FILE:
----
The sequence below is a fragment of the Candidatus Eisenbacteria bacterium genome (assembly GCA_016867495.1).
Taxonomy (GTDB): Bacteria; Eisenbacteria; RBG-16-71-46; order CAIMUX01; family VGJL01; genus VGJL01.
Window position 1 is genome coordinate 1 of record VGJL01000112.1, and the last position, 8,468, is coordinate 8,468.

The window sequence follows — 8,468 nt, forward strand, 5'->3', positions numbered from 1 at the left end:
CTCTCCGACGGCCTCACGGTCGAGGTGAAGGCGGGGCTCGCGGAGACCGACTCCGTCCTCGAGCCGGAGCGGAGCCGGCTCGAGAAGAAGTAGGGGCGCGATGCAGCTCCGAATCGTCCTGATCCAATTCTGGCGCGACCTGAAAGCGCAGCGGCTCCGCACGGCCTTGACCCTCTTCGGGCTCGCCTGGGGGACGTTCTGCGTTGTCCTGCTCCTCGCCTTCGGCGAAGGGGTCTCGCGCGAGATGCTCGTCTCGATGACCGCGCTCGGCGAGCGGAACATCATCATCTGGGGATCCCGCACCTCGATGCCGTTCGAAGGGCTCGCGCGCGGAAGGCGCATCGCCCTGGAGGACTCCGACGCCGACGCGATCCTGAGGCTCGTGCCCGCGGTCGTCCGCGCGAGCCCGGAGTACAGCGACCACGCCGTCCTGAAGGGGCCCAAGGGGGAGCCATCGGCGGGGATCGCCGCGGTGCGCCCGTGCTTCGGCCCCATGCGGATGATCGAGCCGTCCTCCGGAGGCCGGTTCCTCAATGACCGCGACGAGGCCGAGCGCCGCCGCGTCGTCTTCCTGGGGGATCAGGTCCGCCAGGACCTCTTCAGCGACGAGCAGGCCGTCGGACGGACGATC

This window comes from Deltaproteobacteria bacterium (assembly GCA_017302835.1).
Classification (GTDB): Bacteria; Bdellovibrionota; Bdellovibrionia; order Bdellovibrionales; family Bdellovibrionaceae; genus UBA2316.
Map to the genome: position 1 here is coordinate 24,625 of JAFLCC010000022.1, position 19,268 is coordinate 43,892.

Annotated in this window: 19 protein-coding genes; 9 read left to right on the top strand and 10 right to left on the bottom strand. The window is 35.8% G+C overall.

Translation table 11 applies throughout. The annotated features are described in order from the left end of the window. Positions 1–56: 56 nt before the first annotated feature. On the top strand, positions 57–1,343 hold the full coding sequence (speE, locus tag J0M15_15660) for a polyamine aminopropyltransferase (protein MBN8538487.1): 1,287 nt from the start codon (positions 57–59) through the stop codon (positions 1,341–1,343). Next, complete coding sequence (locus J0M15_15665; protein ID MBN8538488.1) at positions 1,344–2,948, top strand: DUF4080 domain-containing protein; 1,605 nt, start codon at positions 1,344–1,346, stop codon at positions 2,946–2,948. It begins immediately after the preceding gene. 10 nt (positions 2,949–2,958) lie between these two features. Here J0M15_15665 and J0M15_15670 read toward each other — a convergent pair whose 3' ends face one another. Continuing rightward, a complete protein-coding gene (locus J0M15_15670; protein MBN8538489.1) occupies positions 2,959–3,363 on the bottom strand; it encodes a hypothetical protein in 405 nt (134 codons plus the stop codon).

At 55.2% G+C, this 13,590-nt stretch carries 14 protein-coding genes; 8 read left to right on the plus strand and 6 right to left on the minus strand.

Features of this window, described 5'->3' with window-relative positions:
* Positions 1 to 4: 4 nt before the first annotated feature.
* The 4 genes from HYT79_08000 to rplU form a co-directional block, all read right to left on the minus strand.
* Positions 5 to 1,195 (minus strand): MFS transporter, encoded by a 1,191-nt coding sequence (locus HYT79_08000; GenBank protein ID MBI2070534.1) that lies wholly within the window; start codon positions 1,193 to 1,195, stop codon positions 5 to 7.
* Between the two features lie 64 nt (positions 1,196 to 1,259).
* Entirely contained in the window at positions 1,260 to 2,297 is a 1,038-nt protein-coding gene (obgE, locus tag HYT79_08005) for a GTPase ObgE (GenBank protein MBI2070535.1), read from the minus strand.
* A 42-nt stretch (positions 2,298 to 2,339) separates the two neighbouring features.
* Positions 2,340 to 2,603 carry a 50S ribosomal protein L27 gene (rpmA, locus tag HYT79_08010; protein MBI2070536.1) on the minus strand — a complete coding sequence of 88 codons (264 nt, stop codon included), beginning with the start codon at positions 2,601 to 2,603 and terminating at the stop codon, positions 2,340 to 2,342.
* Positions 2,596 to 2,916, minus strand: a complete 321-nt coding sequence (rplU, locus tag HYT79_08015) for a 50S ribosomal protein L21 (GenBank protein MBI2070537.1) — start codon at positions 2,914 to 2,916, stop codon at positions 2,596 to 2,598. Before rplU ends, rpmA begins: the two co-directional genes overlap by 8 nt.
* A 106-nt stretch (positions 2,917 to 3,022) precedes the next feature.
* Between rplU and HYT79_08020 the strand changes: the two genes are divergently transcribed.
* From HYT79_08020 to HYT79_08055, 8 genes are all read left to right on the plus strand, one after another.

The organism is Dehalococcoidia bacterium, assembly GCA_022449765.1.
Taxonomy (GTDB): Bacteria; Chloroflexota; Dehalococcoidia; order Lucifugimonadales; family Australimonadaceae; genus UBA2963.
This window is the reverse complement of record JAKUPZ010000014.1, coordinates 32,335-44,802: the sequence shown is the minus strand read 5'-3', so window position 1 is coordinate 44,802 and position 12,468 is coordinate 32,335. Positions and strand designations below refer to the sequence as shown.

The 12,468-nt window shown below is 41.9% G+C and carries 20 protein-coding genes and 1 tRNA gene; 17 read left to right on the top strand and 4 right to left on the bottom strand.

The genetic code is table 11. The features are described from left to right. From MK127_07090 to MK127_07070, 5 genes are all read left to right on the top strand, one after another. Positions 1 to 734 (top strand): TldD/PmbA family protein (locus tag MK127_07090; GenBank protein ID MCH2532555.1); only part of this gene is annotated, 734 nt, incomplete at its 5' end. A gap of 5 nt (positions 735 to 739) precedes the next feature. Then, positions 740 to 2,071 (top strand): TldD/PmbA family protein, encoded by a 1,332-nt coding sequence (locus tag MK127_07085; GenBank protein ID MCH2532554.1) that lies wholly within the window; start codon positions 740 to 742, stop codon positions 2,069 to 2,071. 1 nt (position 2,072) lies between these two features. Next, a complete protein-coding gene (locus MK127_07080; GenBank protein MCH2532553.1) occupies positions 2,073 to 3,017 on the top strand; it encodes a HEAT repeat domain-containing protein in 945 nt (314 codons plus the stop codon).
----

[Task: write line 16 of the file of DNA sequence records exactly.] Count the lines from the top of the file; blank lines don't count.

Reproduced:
* Between the two features lie 64 nt (positions 1,196 to 1,259).